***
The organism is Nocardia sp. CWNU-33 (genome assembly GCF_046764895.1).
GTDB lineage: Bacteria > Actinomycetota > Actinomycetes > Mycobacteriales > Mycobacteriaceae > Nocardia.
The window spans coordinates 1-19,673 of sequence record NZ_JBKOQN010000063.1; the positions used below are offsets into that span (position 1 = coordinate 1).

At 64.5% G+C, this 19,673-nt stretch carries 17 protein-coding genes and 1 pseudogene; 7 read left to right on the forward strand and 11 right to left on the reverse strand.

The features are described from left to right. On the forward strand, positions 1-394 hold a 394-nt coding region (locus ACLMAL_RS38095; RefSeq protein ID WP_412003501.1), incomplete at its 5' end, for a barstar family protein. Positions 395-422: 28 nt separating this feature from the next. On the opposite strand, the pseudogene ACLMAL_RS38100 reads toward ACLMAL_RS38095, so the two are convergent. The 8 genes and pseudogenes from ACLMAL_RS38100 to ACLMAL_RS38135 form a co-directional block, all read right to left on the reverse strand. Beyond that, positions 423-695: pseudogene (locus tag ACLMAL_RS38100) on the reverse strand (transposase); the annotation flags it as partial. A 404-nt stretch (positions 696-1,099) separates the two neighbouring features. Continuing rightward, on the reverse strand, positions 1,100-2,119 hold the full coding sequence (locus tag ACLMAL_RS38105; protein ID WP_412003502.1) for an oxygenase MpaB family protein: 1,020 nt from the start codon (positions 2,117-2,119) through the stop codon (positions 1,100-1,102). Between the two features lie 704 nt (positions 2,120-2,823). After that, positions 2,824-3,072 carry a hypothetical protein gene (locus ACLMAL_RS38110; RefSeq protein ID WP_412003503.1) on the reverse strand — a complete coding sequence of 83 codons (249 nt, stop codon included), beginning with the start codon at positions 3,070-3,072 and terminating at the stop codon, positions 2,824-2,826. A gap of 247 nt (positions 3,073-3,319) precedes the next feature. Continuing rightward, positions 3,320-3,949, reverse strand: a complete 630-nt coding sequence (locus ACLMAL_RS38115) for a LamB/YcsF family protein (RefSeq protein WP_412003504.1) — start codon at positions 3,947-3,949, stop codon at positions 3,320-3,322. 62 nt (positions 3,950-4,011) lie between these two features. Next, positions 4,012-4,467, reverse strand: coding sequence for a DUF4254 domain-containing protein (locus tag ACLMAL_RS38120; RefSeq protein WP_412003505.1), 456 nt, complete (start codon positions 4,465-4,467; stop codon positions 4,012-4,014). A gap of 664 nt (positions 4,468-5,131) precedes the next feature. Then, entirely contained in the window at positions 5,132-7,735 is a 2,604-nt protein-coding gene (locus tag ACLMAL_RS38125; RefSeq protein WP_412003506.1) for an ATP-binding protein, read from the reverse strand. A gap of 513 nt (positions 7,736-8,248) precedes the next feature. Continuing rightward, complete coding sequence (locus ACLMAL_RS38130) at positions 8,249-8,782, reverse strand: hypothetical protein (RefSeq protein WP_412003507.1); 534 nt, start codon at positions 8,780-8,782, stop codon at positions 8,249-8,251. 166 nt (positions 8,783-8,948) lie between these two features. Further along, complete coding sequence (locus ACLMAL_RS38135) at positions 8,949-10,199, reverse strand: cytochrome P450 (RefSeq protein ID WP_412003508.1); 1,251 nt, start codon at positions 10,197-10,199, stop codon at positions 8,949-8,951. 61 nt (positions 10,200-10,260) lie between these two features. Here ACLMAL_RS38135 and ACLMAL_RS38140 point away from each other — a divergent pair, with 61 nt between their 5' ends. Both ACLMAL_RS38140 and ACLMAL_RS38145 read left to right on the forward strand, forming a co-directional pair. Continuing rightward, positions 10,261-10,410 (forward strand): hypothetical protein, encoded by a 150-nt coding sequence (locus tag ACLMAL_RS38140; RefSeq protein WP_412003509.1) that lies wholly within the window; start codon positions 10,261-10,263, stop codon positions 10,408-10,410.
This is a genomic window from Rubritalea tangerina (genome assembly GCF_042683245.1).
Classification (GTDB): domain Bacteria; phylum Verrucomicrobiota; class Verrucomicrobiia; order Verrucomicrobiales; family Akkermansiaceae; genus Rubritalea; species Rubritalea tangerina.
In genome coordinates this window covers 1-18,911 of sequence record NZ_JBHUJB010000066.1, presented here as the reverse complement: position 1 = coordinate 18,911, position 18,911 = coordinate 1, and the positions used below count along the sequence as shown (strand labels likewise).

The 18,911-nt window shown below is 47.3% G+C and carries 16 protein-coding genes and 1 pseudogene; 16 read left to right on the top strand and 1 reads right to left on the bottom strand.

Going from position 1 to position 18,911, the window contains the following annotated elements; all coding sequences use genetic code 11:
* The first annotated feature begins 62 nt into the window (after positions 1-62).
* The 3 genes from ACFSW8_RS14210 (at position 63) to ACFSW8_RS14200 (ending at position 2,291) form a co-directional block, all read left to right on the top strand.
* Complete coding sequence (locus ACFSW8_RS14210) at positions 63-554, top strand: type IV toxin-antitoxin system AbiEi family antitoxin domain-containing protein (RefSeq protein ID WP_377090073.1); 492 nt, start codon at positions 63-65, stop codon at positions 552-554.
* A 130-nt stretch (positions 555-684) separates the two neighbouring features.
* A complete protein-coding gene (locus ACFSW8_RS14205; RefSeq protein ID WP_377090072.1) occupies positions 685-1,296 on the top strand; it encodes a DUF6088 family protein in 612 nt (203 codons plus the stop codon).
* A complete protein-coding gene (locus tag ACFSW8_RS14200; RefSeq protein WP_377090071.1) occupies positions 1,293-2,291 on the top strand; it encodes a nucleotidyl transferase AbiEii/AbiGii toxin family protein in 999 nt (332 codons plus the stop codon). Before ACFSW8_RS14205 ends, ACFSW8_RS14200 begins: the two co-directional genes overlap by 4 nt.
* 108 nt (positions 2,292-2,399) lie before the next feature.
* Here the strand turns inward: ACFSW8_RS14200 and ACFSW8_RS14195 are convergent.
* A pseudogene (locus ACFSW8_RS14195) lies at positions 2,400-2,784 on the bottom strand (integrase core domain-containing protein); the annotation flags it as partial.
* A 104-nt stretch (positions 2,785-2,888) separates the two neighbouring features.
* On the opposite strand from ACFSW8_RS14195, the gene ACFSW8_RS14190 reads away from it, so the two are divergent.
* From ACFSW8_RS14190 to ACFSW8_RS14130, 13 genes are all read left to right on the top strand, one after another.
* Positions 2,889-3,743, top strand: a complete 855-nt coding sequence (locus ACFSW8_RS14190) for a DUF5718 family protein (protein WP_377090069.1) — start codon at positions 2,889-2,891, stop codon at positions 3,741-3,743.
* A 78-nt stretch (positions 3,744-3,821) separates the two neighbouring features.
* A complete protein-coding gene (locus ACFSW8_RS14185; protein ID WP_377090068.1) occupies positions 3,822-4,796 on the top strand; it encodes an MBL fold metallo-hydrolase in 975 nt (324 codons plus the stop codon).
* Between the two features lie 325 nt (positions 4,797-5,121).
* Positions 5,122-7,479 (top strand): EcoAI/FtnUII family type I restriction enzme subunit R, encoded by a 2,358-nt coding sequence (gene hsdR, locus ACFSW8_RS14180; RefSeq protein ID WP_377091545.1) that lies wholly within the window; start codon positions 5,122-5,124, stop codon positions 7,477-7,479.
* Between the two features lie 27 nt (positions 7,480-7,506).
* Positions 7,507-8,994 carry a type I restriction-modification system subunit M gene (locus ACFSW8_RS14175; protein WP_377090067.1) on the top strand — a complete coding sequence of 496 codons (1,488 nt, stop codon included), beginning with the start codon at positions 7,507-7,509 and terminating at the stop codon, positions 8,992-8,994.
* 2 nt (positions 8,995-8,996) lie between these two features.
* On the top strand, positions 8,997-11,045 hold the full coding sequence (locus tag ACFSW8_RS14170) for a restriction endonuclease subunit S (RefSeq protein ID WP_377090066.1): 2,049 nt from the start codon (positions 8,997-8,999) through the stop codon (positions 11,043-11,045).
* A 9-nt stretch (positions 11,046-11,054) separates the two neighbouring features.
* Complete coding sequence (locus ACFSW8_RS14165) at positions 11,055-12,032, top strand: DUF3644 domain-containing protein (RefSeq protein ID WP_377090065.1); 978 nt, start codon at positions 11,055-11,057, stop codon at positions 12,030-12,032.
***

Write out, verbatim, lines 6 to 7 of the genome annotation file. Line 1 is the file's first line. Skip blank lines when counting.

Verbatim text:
This is a genomic window from Rubritalea tangerina (genome assembly GCF_042683245.1).
Classification (GTDB): domain Bacteria; phylum Verrucomicrobiota; class Verrucomicrobiia; order Verrucomicrobiales; family Akkermansiaceae; genus Rubritalea; species Rubritalea tangerina.